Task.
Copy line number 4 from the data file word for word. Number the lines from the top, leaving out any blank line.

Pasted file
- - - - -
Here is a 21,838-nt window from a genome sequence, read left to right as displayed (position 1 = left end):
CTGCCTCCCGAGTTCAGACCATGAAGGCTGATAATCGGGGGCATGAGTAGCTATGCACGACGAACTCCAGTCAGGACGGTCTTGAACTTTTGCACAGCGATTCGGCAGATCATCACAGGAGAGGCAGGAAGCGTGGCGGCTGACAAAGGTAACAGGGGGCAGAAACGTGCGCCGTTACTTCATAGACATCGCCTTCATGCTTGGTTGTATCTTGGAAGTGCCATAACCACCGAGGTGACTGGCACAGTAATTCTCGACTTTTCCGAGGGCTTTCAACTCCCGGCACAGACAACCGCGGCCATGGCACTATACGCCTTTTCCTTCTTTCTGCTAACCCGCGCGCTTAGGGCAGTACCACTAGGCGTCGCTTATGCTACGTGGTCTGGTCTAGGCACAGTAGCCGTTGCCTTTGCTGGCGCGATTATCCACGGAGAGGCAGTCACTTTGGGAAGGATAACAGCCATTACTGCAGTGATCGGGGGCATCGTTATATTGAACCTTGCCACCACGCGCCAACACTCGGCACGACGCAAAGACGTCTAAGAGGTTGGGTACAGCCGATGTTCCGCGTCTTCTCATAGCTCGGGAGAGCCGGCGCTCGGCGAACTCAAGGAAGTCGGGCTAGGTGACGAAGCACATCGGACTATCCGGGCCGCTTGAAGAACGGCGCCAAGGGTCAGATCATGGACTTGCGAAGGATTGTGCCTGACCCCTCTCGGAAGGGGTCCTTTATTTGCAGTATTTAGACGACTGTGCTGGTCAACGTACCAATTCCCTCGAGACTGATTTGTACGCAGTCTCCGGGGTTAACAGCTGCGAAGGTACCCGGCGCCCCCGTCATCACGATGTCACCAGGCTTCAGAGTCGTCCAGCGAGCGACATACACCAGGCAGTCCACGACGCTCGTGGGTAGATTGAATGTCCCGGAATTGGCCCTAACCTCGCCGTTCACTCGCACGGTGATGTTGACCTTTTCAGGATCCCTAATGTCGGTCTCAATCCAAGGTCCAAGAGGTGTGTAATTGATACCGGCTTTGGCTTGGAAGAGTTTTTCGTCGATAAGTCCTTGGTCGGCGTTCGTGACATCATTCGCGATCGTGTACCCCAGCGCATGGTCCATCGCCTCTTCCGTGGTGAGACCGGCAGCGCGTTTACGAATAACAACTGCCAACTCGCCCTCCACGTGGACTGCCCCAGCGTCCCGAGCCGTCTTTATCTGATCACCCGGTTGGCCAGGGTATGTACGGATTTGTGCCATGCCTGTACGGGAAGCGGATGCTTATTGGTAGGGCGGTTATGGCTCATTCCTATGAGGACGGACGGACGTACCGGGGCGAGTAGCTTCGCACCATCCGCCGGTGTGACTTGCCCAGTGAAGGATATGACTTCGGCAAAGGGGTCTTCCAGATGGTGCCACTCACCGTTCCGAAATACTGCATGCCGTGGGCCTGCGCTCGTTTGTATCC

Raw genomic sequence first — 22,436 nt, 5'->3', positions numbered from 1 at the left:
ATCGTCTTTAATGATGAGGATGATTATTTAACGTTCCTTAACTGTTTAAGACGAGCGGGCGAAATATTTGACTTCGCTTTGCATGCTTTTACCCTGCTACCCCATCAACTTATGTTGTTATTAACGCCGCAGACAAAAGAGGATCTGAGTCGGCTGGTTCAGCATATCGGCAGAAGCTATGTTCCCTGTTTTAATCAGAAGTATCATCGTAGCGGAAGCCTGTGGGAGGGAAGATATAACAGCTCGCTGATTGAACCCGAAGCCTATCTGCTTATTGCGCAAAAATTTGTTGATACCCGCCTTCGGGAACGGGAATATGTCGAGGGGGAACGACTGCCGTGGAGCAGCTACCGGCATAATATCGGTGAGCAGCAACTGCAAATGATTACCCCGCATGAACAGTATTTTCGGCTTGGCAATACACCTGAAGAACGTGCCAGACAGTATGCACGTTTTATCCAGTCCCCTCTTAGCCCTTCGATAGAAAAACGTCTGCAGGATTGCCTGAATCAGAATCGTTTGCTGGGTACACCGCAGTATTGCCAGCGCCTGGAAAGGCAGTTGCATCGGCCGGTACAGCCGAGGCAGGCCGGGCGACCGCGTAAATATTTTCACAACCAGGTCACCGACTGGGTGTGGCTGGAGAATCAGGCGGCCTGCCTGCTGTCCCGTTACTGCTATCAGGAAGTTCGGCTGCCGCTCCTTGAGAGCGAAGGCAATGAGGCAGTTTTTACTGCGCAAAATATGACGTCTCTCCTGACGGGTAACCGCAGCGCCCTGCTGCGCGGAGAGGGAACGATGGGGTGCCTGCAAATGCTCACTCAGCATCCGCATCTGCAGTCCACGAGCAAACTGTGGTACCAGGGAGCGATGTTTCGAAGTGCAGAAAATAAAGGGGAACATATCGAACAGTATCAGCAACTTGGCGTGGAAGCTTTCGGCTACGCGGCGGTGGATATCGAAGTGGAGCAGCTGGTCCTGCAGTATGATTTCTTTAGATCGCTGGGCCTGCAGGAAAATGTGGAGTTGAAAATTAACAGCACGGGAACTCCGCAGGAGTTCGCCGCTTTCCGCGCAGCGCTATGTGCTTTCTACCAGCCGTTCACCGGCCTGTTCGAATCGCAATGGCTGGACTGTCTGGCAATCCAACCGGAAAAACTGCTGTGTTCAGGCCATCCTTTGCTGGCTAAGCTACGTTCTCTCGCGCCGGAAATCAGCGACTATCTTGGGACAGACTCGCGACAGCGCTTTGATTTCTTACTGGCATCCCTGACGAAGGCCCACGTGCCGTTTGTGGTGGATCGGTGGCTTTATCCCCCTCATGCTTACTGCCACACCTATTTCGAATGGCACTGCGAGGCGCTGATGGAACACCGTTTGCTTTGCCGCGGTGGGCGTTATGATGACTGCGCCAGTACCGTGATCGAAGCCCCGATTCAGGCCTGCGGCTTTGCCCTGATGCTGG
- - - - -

ATCGTCTTTAATGATGAGGATGATTATTTAACGTTCCTTAACTGTTTAAGACGAGCGGGCGAAATATTTGACTTCGCTTTGCATGCTTTTACCCTGCTACCCCATCAACTTATGTTGTTATTAACGCCGCAGACAAAAGAGGATCTGAGTCGGCTGGTTCAGCATATCGGCAGAAGCTATGTTCCCTGTTTTAATCAGAAGTATCATCGTAGCGGAAGCCTGTGGGAGGGAAGATATAACAGCTCGCTGATTGAACCCGAAGCCTATCTGCTTATTGCGCAAAAATTTGTTGATACCCGCCTTCGGGAACGGGAATATGTCGAGGGGGAACGACTGCCGTGGAGCAGCTACCGGCATAATATCGGTGAGCAGCAACTGCAAATGATTACCCCGCATGAACAGTATTTTCGGCTTGGCAATACACCTGAAGAACGTGCCAGACAGTATGCACGTTTTATCCAGTCCCCTCTTAGCCCTTCGATAGAAAAACGTCTGCAGGATTGCCTGAATCAGAATCGTTTGCTGGGTACACCGCAGTATTGCCAGCGCCTGGAAAGGCAGTTGCATCGGCCGGTACAGCCGAGGCAGGCCGGGCGACCGCGTAAATATTTTCACAACCAGGTCACCGACTGGGTGTGGCTGGAGAATCAGGCGGCCTGCCTGCTGTCCCGTTACTGCTATCAGGAAGTTCGGCTGCCGCTCCTTGAGAGCGAAGGCAATGAGGCAGTTTTTACTGCGCAAAATATGACGTCTCTCCTGACGGGTAACCGCAGCGCCCTGCTGCGCGGAGAGGGAACGATGGGGTGCCTGCAAATGCTCACTCAGCATCCGCATCTGCAGTCCACGAGCAAACTGTGGTACCAGGGAGCGATGTTTCGAAGTGCAGAAAATAAAGGGGAACATATCGAACAGTATCAGCAACTTGGCGTGGAAGCTTTCGGCTACGCGGCGGTGGATATCGAAGTGGAGCAGCTGGTCCTGCAGTATGATTTCTTTAGATCGCTGGGCCTGCAGGAAAATGTGGAGTTGAAAATTAACAGCACGGGAACTCCGCAGGAGTTCGCCGCTTTCCGCGCAGCGCTATGTGCTTTCTACCAGCCGTTCACCGGCCTGTTCGAATCGCAATGGCTGGACTGTCTGGCAATCCAACCGGAAAAACTGCTGTGTTCAGGCCATCCTTTGCTGGCTAAGCTACGTTCTCTCGCGCCGGAAATCAGCGACTATCTTGGGACAGACTCGCGACAGCGCTTTGATTTCTTACTGGCATCCCTGACGAAGGCCCACGTGCCGTTTGTGGTGGATCGGTGGCTTTATCCCCCTCATGCTTACTGCCACACCTATTTCGAATGGCACTGCGAGGCGCTGATGGAACACCGTTTGCTTTGCCGCGGTGGGCGTTATGATGACTGCGCCAGTACCGTGATCGAAGCCCCGATTCAGGCCTGCGGCTTTGCCCTGATGCTGG